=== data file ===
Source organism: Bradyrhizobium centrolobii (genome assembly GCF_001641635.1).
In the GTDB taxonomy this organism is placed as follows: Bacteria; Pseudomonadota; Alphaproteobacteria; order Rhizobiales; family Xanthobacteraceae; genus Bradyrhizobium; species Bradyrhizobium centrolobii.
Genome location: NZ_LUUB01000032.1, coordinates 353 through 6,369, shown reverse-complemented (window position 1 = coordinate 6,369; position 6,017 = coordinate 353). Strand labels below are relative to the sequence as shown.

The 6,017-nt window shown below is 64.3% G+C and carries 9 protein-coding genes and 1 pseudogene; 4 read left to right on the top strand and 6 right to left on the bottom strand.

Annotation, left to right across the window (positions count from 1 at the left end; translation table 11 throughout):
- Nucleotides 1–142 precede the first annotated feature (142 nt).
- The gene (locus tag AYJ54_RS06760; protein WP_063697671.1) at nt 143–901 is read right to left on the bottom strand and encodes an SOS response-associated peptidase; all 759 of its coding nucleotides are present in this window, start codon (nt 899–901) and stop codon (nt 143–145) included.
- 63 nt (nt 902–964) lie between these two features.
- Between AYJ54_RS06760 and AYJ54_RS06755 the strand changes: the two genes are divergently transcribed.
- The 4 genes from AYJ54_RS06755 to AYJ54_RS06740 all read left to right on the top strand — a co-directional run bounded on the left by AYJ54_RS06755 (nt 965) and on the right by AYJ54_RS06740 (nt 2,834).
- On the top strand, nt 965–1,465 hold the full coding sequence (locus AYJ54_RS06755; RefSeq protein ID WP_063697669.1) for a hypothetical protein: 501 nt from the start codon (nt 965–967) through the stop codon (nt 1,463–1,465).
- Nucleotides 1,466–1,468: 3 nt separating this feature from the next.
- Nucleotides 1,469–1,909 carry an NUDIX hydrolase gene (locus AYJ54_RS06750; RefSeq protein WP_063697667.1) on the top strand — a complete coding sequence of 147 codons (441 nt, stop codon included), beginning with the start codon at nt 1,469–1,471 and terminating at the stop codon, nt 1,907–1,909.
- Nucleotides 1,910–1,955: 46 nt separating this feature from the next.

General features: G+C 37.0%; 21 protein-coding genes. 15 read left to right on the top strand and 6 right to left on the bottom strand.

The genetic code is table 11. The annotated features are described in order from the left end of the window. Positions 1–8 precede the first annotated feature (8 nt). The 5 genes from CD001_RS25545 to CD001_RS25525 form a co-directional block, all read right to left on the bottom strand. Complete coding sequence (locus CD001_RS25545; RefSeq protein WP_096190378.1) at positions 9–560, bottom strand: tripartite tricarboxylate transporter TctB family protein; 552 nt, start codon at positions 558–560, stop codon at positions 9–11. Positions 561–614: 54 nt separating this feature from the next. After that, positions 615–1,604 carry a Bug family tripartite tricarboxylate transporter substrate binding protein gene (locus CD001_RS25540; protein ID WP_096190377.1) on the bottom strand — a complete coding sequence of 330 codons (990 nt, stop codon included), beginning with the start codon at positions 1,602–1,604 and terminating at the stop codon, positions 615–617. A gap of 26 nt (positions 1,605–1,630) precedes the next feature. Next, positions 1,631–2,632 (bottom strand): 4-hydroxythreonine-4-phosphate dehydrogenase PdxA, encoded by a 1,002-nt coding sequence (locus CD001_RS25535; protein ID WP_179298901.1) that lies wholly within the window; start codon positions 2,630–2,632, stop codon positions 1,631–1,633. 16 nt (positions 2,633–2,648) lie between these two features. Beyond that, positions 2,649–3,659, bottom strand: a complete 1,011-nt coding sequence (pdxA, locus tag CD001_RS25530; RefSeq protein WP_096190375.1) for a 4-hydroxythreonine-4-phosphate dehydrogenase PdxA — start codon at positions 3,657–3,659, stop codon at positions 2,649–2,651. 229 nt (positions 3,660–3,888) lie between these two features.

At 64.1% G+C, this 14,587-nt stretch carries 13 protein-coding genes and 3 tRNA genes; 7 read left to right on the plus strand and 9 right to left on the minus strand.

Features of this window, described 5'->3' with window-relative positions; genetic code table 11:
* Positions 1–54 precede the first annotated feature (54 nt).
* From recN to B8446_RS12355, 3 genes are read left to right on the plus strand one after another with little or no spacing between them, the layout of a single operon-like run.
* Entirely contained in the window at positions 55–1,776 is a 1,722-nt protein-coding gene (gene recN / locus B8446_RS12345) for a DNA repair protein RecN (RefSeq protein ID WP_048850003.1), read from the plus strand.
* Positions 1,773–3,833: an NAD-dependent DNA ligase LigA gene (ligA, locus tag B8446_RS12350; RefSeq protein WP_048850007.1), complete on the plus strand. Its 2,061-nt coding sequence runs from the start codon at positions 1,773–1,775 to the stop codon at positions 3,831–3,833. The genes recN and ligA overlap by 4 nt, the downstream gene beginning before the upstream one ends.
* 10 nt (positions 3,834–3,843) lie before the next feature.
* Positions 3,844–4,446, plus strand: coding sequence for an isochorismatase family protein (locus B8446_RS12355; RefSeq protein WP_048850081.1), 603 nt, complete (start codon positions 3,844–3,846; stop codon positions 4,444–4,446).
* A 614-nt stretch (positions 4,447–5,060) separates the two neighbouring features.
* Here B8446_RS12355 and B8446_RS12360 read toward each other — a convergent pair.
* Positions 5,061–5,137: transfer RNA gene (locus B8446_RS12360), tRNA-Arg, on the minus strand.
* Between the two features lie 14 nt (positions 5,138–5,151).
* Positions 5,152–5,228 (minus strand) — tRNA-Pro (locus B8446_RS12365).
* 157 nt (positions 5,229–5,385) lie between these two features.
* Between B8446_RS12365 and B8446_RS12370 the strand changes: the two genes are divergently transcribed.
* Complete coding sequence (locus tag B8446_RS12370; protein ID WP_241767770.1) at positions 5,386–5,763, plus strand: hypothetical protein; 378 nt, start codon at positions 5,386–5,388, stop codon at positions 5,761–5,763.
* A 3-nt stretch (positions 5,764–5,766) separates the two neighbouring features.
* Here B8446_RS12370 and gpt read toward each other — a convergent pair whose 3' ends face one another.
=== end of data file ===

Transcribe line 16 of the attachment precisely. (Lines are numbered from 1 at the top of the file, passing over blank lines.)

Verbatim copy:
The genetic code is table 11. The annotated features are described in order from the left end of the window. Positions 1–8 precede the first annotated feature (8 nt). The 5 genes from CD001_RS25545 to CD001_RS25525 form a co-directional block, all read right to left on the bottom strand. Complete coding sequence (locus CD001_RS25545; RefSeq protein WP_096190378.1) at positions 9–560, bottom strand: tripartite tricarboxylate transporter TctB family protein; 552 nt, start codon at positions 558–560, stop codon at positions 9–11. Positions 561–614: 54 nt separating this feature from the next. After that, positions 615–1,604 carry a Bug family tripartite tricarboxylate transporter substrate binding protein gene (locus CD001_RS25540; protein ID WP_096190377.1) on the bottom strand — a complete coding sequence of 330 codons (990 nt, stop codon included), beginning with the start codon at positions 1,602–1,604 and terminating at the stop codon, positions 615–617. A gap of 26 nt (positions 1,605–1,630) precedes the next feature. Next, positions 1,631–2,632 (bottom strand): 4-hydroxythreonine-4-phosphate dehydrogenase PdxA, encoded by a 1,002-nt coding sequence (locus CD001_RS25535; protein ID WP_179298901.1) that lies wholly within the window; start codon positions 2,630–2,632, stop codon positions 1,631–1,633. 16 nt (positions 2,633–2,648) lie between these two features. Beyond that, positions 2,649–3,659, bottom strand: a complete 1,011-nt coding sequence (pdxA, locus tag CD001_RS25530; RefSeq protein WP_096190375.1) for a 4-hydroxythreonine-4-phosphate dehydrogenase PdxA — start codon at positions 3,657–3,659, stop codon at positions 2,649–2,651. 229 nt (positions 3,660–3,888) lie between these two features.